It's well known that if $ A \subset \mathbb R$ is compact then every continuous function $f:A \to \mathbb R$ is bounded and assume extreme values .So the obvious question is:

Given any non compact set $A \subset \mathbb R$ does there always exist a continuous function $f: A \to \mathbb R$ which is bounded but does not assume extreme values?

Any ideas for constructing such function?

  • $\begingroup$ Do you want the function to assume neither max nor min, or not to assume both max and min? $\endgroup$ – Vim Aug 23 '15 at 10:36
  • $\begingroup$ @Vim I'm interested in a function which does not assume neither max nor min. $\endgroup$ – Arpit Kansal Aug 23 '15 at 16:21
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    $\begingroup$ If $A$ is allowed to be an arbitrary topological space, not necessarily a subset of $\mathbb{R}$, then we can take $A = \omega_1$ to be the first uncountable ordinal space. This space is not compact but every continuous real-valued function assumes extreme values. $\endgroup$ – Nate Eldredge Aug 23 '15 at 19:33
  • $\begingroup$ @NateEldredge Thank you,Regards $\endgroup$ – Arpit Kansal Aug 23 '15 at 19:48

Let $\langle X,d\rangle$ be any non-compact metric space, not necessarily a subspace of $\Bbb R$. Then $X$ is not countably compact, so $X$ has a countably infinite closed discrete subset $D=\{x_n:n\in\Bbb N\}$. Define

$$f:D\to\Bbb R:x_n\mapsto\begin{cases} 1-2^{-n},&\text{if }n\text{ is even}\\ -1+2^{-n},&\text{if }n\text{ is odd}\;. \end{cases}$$

By the Tietze extension theorem there is a continuous $g:X\to[-1,1]$ such that $g\upharpoonright D=f$. Every metric space is perfectly normal, so $D$ is a zero set, and there is a continuous $\varphi:X\to[0,1]$ such that $\varphi(x)=0$ if and only if $x\in D$. Let $\psi:X\to[0,1]:x\mapsto 1-\varphi(x)$, and let

$$h:X\to\Bbb R:x\mapsto g(x)\psi(x)\;;$$

then $h$ is continuous, $\inf_{x\in X}h(x)=\inf_{x\in D}h(x)=-1$, $\sup_{x\in X}h(x)=\sup_{x\in D}h(x)=1$, and $h[X]\subseteq(-1,1)$, so $h$ attains neither its supremum nor its infimum.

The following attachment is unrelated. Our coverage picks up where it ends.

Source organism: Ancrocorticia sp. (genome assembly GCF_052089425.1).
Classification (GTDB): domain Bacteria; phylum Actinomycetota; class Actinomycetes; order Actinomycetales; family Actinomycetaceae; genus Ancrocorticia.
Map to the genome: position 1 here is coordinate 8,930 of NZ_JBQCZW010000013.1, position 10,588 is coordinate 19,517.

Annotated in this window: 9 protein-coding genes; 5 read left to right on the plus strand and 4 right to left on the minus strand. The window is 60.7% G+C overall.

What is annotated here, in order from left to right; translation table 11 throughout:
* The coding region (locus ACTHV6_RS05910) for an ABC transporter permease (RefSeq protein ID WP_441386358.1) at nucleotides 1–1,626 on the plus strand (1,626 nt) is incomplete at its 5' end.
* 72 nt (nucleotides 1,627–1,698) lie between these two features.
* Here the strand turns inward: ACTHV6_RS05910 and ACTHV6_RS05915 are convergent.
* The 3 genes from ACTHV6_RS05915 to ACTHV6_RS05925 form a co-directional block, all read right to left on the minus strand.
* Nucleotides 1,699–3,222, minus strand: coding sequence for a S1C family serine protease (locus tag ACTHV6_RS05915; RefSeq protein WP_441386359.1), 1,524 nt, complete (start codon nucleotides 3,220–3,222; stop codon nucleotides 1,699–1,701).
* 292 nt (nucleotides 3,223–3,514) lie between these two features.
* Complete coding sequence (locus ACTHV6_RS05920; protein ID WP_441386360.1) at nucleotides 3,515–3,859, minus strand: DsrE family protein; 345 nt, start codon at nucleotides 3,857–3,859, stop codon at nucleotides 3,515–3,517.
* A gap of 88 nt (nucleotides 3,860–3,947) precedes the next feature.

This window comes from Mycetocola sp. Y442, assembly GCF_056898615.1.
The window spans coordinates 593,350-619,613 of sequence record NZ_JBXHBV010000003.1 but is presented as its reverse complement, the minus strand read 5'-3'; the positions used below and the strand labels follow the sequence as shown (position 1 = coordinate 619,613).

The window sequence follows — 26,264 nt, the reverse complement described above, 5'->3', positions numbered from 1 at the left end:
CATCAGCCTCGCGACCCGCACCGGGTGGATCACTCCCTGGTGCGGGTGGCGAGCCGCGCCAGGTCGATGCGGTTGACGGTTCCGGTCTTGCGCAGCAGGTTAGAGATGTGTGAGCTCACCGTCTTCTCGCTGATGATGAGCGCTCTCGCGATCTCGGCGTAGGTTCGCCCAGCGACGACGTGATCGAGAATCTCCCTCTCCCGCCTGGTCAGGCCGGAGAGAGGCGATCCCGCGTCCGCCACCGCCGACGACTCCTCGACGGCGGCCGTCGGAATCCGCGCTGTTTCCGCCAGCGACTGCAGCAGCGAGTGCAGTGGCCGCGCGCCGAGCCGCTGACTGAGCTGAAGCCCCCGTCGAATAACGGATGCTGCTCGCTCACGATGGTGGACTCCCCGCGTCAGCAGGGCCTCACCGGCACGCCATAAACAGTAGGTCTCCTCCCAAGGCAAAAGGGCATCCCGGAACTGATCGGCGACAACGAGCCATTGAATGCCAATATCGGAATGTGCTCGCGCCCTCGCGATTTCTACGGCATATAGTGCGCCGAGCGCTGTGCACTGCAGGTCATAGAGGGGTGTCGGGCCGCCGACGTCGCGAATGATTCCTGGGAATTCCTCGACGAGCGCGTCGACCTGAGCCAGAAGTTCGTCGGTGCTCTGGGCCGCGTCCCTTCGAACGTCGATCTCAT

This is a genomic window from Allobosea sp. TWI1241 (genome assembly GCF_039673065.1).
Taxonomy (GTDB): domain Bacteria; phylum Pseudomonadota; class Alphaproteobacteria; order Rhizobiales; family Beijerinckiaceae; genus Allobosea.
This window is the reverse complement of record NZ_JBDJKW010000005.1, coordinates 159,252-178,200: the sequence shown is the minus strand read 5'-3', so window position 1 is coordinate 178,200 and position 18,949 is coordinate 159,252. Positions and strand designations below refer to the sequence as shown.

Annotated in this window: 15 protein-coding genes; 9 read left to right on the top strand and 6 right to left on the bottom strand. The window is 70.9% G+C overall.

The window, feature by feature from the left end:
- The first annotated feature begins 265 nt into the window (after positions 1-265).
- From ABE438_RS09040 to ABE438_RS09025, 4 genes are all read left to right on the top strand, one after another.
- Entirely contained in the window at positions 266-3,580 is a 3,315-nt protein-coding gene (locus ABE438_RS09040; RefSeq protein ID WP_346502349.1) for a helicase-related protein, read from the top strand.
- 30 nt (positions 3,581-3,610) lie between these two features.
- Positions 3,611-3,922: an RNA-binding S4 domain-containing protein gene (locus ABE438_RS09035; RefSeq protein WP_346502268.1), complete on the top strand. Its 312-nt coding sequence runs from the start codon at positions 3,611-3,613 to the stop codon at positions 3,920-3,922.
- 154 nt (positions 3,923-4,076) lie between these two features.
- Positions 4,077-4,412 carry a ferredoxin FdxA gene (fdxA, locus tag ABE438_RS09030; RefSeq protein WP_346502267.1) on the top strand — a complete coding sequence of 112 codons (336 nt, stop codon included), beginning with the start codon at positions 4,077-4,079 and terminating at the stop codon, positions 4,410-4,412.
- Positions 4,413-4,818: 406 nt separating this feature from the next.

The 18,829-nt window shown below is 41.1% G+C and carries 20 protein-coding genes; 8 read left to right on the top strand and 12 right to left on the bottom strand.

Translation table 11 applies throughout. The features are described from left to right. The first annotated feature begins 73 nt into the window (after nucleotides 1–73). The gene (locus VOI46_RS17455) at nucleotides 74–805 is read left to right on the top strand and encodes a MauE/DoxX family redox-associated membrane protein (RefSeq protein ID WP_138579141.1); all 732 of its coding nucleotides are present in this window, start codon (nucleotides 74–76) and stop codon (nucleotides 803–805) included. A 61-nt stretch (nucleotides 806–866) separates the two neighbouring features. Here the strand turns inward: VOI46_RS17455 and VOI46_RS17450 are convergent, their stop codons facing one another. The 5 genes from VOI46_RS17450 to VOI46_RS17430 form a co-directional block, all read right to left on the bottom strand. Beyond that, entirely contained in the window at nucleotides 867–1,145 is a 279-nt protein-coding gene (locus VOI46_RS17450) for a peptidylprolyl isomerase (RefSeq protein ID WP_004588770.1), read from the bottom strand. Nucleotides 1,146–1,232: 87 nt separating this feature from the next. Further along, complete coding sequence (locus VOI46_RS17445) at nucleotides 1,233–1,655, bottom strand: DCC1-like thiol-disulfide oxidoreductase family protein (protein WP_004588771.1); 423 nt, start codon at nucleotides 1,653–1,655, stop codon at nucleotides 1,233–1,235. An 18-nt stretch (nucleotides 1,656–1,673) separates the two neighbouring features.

Added: I’ve been asked to say something about how I thought of this construction. That’s a bit difficult, since the pieces were all just lying about in my head and came together without much effort on my part, but I’ll try. I know that countable compactness and compactness are equivalent for metric spaces, so I know right away that a non-compact metric space has a countably infinite closed discrete subset $D$. Because $D$ is discrete, any function from it to $\Bbb R$ will be continuous so I’ll begin by defining a bounded function from $D$ to $\Bbb R$ that doesn’t attain its supremum or infimum. There are may such; I chose to use the function $f$ above, but any other would have worked equally well.

This particular function $f$ takes values in $(-1,1)$ and has $-1$ and $1$ as its unattained extrema. If I can extend $f$ to a continuous $h:X\to(-1,1)$, I'll be done, so what do I know about extending continuous functions? Since $D$ is closed, the Tietze extension theorem applies, and it almost does what I want: it guarantees the existence of a continuous $g:X\to\Bbb R$ with the same extrema as $f$, which implies that $g[X]\subseteq[-1,1]$. Now I just have to make sure not to hit $-1$ or $1$. I can’t do that with $g$ itself, but if I can find a continuous function $\psi:X\to[0,1]$ that is $1$ only on $D$, the product $g\psi$ is guaranteed so map $X\setminus D$ into $(-1,1)$, and I’ll be home free. That requires that $D$ be a zero set in $X$, but I know that that’s true of every closed set in a metric space, so I’m done.

By the way, here’s an example to show that the result does not hold for arbitrary non-compact spaces. The ordinal space $\omega_1$ of all countable ordinals with the order topology is a standard example of a countably compact space that isn’t compact, so in particular it’s not metric. It happens that every continuous $f:\omega_1\to\Bbb R$ is eventually constant: there is an $\alpha_f<\omega_1$ such that $f(\alpha)=f(\alpha_f)$ whenever $\alpha_f\le\alpha<\omega_1$. The set $[0,\alpha_f]$ is a compact subset of $\omega_1$, so $f\upharpoonright[0,\alpha_f]$ attains its extrema, and $f(\alpha)=f9\alpha_f)$ for $\alpha\in\omega_1\setminus[0,\alpha_f]$, so $f$ has the same extrema as $f\upharpoonright[0,\alpha_f]$ and obviously attains them.

  • $\begingroup$ Thank you very much,I need some time to digest it properly,Regards, $\endgroup$ – Arpit Kansal Aug 23 '15 at 19:24
  • $\begingroup$ @Arpit: You’re welcome; by all means take your time. $\endgroup$ – Brian M. Scott Aug 23 '15 at 19:25
  • $\begingroup$ Sorry..I "understand" the solution but I don't see how do you think of such construction.Can you please say some lines about construction? $\endgroup$ – Arpit Kansal Aug 23 '15 at 19:43
  • $\begingroup$ @ArpitKansal Maybe try to apply it to $\mathbb{R}$ itself and to $(0,1)$, by explicitly producing the Tietze extension. $\endgroup$ – Ian Aug 23 '15 at 21:36